It is still a big world to me, and it is important for me to consider how my country and how I fit into this world in which I live. And at the same time, with the marvels of technology, I can talk with a friend in Australia, Canada, Britain, and Japan all at the same time and in real-time and even see their face while we are talking if I choose. And while these are reminders of how expansive our world is, it is also a reminder of how the world is shrinking around us. In 2001, a Boeing 787 flew around the world in under 43 hours. That sounds like a lot of hours, but think how long it takes you just to drive across Wichita! The world is shrinking and we have instant access to worldwide information that is delivered to us in a heartbeat.
One would think it would draw us together as a world, as a country, and yet, with the advent of technology, internet, computers, laptops, and smart phones, we have returned to a very isolated existence. We can, if we choose, almost never leave our houses. And it has affected, I believe, not only our individual lives but our life as a world, our life as a nation. Nationalism is on the rise once again. Isolationist policies are being debated and legislated in our governing politics. This kind of isolationism infects a more positive understanding of American Exceptionalism, and is dangerous.
It is an exceptionalism that touts – We Are Self-Sufficient… We are Great, and everyone else is the lesser. If you don’t like it here, if you criticize our nation, you can leave. It is an arrogance that says, “America – (as if we are all of America…which diminishes Canada, Mexico, Central, and South…. America) – the kind of arrogance that says “America” as in the US of A is the greatest nation on earth, and mean it in a supremacist way that belittles and diminishes every other country of the globe.
So, what does this have to do with Jesus… all this American Exceptionalism talk?
And Jesus said… “Let me tell you a story…”
‘A man was going down from Jerusalem to Jericho, and fell into the hands of robbers, who stripped him, beat him, and went away, leaving him half dead. Now by chance a priest was going down that road; and when he saw him, he passed by on the other side. So likewise a Levite, when he came to the place and saw him, passed by on the other side. But a Samaritan while travelling came near him; and when he saw him, he was moved with pity. He went to him and bandaged his wounds, having poured oil and wine on them.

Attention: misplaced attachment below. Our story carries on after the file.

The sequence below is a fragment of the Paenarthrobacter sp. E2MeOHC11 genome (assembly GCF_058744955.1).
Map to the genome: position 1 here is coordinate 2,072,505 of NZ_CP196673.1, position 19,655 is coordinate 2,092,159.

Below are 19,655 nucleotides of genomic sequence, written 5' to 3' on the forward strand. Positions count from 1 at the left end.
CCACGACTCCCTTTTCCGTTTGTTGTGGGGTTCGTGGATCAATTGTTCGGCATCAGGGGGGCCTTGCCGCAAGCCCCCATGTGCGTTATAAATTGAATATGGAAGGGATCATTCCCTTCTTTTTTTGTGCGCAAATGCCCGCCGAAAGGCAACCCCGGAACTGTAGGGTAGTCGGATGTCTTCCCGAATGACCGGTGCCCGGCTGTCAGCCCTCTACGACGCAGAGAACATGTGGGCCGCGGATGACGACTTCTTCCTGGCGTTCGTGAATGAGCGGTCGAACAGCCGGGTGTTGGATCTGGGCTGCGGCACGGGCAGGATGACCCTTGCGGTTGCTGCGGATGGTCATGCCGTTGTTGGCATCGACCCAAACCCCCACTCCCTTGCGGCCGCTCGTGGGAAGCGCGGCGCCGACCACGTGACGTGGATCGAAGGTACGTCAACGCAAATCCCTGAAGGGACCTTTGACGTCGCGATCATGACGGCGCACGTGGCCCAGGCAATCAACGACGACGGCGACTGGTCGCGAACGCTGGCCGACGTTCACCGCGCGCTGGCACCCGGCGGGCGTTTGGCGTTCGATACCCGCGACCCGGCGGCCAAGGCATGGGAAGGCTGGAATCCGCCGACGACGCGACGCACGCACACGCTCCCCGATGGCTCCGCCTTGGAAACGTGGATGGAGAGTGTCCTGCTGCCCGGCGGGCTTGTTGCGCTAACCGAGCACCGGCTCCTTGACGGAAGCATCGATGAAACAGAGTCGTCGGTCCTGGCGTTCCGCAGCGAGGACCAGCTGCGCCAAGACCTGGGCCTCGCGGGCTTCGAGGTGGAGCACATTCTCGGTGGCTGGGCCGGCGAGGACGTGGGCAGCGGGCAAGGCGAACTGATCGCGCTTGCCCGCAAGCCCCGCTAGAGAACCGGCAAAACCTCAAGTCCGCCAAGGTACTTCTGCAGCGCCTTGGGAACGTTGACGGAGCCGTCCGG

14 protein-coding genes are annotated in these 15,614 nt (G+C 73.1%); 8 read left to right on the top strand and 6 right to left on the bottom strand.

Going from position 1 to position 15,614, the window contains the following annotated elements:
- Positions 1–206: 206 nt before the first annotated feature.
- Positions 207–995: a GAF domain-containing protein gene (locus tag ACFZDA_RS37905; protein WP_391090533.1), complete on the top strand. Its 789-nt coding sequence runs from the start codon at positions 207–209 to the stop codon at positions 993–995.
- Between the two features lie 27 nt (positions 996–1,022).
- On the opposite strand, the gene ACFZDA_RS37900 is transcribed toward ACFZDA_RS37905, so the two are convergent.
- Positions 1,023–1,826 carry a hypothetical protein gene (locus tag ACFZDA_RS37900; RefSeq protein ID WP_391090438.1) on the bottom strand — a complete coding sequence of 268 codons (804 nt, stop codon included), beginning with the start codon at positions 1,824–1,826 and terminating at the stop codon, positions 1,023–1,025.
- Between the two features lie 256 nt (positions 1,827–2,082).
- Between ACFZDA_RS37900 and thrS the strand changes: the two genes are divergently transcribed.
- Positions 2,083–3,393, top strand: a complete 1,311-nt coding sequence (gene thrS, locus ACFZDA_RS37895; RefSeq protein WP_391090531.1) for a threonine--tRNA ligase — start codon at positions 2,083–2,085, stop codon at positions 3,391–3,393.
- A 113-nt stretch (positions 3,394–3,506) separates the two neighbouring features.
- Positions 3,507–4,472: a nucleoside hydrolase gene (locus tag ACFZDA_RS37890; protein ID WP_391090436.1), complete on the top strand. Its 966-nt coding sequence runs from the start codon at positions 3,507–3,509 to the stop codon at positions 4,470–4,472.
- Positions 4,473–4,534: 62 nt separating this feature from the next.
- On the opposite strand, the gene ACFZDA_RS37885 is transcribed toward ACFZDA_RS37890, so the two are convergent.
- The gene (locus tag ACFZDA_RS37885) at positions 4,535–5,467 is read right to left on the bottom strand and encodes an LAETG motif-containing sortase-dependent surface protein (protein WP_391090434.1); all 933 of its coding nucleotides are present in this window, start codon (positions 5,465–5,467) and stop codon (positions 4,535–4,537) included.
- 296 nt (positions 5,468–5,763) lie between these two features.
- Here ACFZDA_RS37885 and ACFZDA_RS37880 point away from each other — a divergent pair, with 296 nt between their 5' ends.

Then he put him on his own animal, brought him to an inn, and took care of him. The next day he took out two denarii, gave them to the innkeeper, and said, “Take care of him; and when I come back, I will repay you whatever more you spend.”
It was common knowledge in Jesus day the road to Jericho was dangerous, rife with thieves and robbers. And here we have, we might suppose, a good upstanding citizen of the country, traveling the way. He finds himself accosted, beaten, robbed, and left for dead lying in the ditch.
Along come two religious leaders who do not stop and help. Now, before we are too hard on these two, we really don’t know why they didn’t stop. Perhaps they had good reason. Perhaps it was their religious tradition that prevented the chance the man was dead and they did not want to be made unclean? Perhaps it was because they were afraid, they didn’t want to be robbed, beaten, and thrown in the ditch alongside this poor fellow. Or perhaps they are thinking what was that fella doing in this part of town anyway? Or maybe they assumed he lived in these parts and so got what he deserved? There are a variety of possible reasons, and however well-intentioned or not, these two opted for safety rather than compassion.
And then the third one comes along. This Samaritan, is outside the bounds of the Jesus faith, they don’t practice, worship, follow God “right” … this Samaritan, is a heretic. Kind of the bottom of the barrel if you will. Think of who might fit that for us if we found ourselves lying in the ditch; A Muslim? An undocumented worker? A Politician? One who we might look up after the two religious leaders have passed us by and our first thought is, “Crap, now I am really done for!”